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#include<stdio.h>
int f(int n)
{
    static int a;
    if(n)
        a=n%10+f(n/10);
    return a;
}

int main()
{
    printf("%d",f(12345));
}

The output is 15. My doubt is how the stack memory is being used.

share|improve this question

Let's pretend to be the computer:

  • f(12345)
    • make int a, set to 0 (as static)
    • a = 12345%10 + f(1234)
    • note program counter, so we remember where to come back to
      • f(1234)
      • a = 1234%10 + f(123)
      • note program counter, so we remember where to come back to
        • f(123)
        • a = 123%10 + f(12)
        • note program counter, so we remember where to come back to
          • f(12)
          • a = 12%10 + f(1)
          • note program counter, so we remember where to come back to
            • f(1)
            • a = 1%10 + f(0)
            • note program counter, so we remember where to come back to
              • f(0)
              • return a, i.e. 0 (since we haven't changed it yet)
            • return a = 1%10 + 0 = 1
          • return a = 12%10 + 1 = 3
        • return a = 123%10 + 3 = 6
      • return a = 1234%10 + 6 = 10
    • return a = 12345%10 + 10 = 15
Job done.

share|improve this answer

You'll get the same result with following function implementation:

int f(int n) {
  if (n)
    return n%10 + f(n/10);
  return 0;
}

In your case behavior will be the same, and that's why. Firstly, when you initialize static int variable, it default value is 0 (unlike to just int declaration inside the function body). Secondly, the only value of n when your function just takes a value and does not assign it is 0, because when the line a=n%10 + f(n/10) evaluated, the recursive f() call happens before assignment to a, and its value remains unchanged before f(0) call.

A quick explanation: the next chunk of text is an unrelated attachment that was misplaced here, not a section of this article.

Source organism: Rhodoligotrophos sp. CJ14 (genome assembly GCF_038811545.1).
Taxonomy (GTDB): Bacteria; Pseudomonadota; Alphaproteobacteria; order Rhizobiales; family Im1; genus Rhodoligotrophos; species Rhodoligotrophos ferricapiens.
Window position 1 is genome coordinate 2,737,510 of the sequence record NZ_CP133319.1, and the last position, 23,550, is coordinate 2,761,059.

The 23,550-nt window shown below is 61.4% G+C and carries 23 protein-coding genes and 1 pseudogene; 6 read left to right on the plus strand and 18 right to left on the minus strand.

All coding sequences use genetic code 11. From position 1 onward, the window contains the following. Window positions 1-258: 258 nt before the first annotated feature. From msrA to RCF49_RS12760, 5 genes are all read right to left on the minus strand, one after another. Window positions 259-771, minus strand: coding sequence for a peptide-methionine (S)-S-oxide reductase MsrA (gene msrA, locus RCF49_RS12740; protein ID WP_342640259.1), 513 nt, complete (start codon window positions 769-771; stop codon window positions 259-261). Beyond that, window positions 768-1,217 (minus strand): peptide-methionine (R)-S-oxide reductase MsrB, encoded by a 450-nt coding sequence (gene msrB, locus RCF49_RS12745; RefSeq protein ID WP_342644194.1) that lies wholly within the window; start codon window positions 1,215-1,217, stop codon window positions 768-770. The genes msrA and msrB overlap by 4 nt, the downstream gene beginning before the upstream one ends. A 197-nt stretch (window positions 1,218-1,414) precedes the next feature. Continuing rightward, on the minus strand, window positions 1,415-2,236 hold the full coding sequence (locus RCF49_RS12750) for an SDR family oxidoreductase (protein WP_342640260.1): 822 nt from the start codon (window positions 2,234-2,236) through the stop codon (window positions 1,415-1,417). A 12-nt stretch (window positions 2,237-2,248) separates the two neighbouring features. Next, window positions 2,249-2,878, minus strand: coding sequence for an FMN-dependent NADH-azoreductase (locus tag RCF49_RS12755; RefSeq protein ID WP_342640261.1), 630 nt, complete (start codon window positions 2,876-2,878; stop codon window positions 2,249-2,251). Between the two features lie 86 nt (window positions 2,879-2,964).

share|improve this answer
    
thank u so much. – Ayesha Gupta Jul 22 '13 at 11:44

On every recursive call to f() I denote n and with additional ' so n = 12345, a = 5 n' = 1234, a' = 4 n'' = 123, a'' = 3 n''' = 12, a''' = 2 n'''' = 1, a'''' = 1 n''''' = 0, a''''' = 0 (because a is static)

the answer is a + a' + a'' + .... = 15

Note: the a doesn't need to be static. int a = 0; will do.

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The detailed stack usage is compiler dependent. But we can say roughly that for each call of function f, the "int n" is pushed onto the stack, thus occupying the size of an int. If you call your function recursively N times, then the stack usage reaches N*sizeof(int) bytes. You also probably need to add some bytes for the return value as well.

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